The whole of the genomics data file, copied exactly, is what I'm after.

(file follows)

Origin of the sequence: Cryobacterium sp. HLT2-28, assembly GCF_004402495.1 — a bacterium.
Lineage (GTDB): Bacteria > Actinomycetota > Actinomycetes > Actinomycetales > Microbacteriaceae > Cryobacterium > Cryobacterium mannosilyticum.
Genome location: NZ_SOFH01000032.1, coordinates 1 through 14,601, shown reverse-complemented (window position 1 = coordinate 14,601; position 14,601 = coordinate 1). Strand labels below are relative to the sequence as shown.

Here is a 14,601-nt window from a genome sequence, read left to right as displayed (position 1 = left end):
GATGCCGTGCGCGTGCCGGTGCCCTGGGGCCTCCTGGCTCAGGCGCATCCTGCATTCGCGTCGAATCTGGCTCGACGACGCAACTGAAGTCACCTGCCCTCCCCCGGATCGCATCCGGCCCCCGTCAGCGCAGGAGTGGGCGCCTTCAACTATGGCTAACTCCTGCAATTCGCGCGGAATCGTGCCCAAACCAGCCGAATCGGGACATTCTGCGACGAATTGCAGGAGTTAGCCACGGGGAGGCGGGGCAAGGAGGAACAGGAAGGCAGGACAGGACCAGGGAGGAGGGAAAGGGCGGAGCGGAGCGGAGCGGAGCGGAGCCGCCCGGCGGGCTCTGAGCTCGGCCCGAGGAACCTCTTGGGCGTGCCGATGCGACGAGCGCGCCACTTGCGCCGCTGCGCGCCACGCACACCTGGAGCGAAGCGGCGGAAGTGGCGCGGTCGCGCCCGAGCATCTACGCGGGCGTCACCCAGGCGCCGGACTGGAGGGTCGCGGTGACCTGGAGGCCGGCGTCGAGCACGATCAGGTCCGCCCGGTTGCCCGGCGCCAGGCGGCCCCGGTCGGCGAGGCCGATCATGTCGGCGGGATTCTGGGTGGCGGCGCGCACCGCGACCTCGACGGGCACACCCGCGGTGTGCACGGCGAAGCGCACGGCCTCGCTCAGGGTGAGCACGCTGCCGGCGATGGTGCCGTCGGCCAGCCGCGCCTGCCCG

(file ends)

Origin of the sequence: Cryobacterium sp. HLT2-28, assembly GCF_004402495.1 — a bacterium.
Lineage (GTDB): Bacteria > Actinomycetota > Actinomycetes > Actinomycetales > Microbacteriaceae > Cryobacterium > Cryobacterium mannosilyticum.
Genome location: NZ_SOFH01000032.1, coordinates 1 through 14,601, shown reverse-complemented (window position 1 = coordinate 14,601; position 14,601 = coordinate 1). Strand labels below are relative to the sequence as shown.

Here is a 14,601-nt window from a genome sequence, read left to right as displayed (position 1 = left end):
GATGCCGTGCGCGTGCCGGTGCCCTGGGGCCTCCTGGCTCAGGCGCATCCTGCATTCGCGTCGAATCTGGCTCGACGACGCAACTGAAGTCACCTGCCCTCCCCCGGATCGCATCCGGCCCCCGTCAGCGCAGGAGTGGGCGCCTTCAACTATGGCTAACTCCTGCAATTCGCGCGGAATCGTGCCCAAACCAGCCGAATCGGGACATTCTGCGACGAATTGCAGGAGTTAGCCACGGGGAGGCGGGGCAAGGAGGAACAGGAAGGCAGGACAGGACCAGGGAGGAGGGAAAGGGCGGAGCGGAGCGGAGCGGAGCGGAGCCGCCCGGCGGGCTCTGAGCTCGGCCCGAGGAACCTCTTGGGCGTGCCGATGCGACGAGCGCGCCACTTGCGCCGCTGCGCGCCACGCACACCTGGAGCGAAGCGGCGGAAGTGGCGCGGTCGCGCCCGAGCATCTACGCGGGCGTCACCCAGGCGCCGGACTGGAGGGTCGCGGTGACCTGGAGGCCGGCGTCGAGCACGATCAGGTCCGCCCGGTTGCCCGGCGCCAGGCGGCCCCGGTCGGCGAGGCCGATCATGTCGGCGGGATTCTGGGTGGCGGCGCGCACCGCGACCTCGACGGGCACACCCGCGGTGTGCACGGCGAAGCGCACGGCCTCGCTCAGGGTGAGCACGCTGCCGGCGATGGTGCCGTCGGCCAGCCGCGCCTGCCCG